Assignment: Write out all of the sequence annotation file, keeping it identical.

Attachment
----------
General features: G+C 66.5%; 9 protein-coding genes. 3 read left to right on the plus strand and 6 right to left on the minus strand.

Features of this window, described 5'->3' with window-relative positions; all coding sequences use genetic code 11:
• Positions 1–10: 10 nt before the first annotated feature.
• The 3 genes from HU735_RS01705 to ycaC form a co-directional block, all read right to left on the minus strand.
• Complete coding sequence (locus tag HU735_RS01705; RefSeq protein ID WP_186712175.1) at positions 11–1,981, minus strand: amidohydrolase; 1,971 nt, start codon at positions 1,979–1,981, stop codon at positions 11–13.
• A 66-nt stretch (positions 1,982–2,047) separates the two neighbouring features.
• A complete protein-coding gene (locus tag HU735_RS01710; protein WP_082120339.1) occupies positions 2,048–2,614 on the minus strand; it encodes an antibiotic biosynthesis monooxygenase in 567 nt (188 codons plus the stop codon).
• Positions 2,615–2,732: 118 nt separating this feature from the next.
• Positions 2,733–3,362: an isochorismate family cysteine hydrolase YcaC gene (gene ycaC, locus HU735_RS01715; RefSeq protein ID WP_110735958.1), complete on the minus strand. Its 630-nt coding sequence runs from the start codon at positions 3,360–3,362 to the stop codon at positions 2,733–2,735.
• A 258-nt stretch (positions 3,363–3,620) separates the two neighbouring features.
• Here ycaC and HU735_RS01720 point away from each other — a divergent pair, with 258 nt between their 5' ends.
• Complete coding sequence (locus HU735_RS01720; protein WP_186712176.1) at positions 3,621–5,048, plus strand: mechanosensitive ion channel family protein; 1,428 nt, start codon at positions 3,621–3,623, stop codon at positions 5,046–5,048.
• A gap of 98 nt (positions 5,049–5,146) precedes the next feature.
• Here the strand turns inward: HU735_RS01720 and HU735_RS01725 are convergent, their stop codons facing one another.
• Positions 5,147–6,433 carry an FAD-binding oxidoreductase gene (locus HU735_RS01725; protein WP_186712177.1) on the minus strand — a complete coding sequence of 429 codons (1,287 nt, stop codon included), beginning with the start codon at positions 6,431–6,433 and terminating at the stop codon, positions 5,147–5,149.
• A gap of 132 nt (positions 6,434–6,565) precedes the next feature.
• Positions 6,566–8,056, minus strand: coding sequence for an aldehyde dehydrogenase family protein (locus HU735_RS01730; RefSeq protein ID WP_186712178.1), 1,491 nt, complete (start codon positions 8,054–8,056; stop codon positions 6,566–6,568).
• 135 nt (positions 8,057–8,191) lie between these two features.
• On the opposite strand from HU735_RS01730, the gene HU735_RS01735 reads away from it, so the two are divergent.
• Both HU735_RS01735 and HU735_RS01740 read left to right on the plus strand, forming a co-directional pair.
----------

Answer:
General features: G+C 66.5%; 9 protein-coding genes. 3 read left to right on the plus strand and 6 right to left on the minus strand.

Features of this window, described 5'->3' with window-relative positions; all coding sequences use genetic code 11:
• Positions 1–10: 10 nt before the first annotated feature.
• The 3 genes from HU735_RS01705 to ycaC form a co-directional block, all read right to left on the minus strand.
• Complete coding sequence (locus tag HU735_RS01705; RefSeq protein ID WP_186712175.1) at positions 11–1,981, minus strand: amidohydrolase; 1,971 nt, start codon at positions 1,979–1,981, stop codon at positions 11–13.
• A 66-nt stretch (positions 1,982–2,047) separates the two neighbouring features.
• A complete protein-coding gene (locus tag HU735_RS01710; protein WP_082120339.1) occupies positions 2,048–2,614 on the minus strand; it encodes an antibiotic biosynthesis monooxygenase in 567 nt (188 codons plus the stop codon).
• Positions 2,615–2,732: 118 nt separating this feature from the next.
• Positions 2,733–3,362: an isochorismate family cysteine hydrolase YcaC gene (gene ycaC, locus HU735_RS01715; RefSeq protein ID WP_110735958.1), complete on the minus strand. Its 630-nt coding sequence runs from the start codon at positions 3,360–3,362 to the stop codon at positions 2,733–2,735.
• A 258-nt stretch (positions 3,363–3,620) separates the two neighbouring features.
• Here ycaC and HU735_RS01720 point away from each other — a divergent pair, with 258 nt between their 5' ends.
• Complete coding sequence (locus HU735_RS01720; protein WP_186712176.1) at positions 3,621–5,048, plus strand: mechanosensitive ion channel family protein; 1,428 nt, start codon at positions 3,621–3,623, stop codon at positions 5,046–5,048.
• A gap of 98 nt (positions 5,049–5,146) precedes the next feature.
• Here the strand turns inward: HU735_RS01720 and HU735_RS01725 are convergent, their stop codons facing one another.
• Positions 5,147–6,433 carry an FAD-binding oxidoreductase gene (locus HU735_RS01725; protein WP_186712177.1) on the minus strand — a complete coding sequence of 429 codons (1,287 nt, stop codon included), beginning with the start codon at positions 6,431–6,433 and terminating at the stop codon, positions 5,147–5,149.
• A gap of 132 nt (positions 6,434–6,565) precedes the next feature.
• Positions 6,566–8,056, minus strand: coding sequence for an aldehyde dehydrogenase family protein (locus HU735_RS01730; RefSeq protein ID WP_186712178.1), 1,491 nt, complete (start codon positions 8,054–8,056; stop codon positions 6,566–6,568).
• 135 nt (positions 8,057–8,191) lie between these two features.
• On the opposite strand from HU735_RS01730, the gene HU735_RS01735 reads away from it, so the two are divergent.
• Both HU735_RS01735 and HU735_RS01740 read left to right on the plus strand, forming a co-directional pair.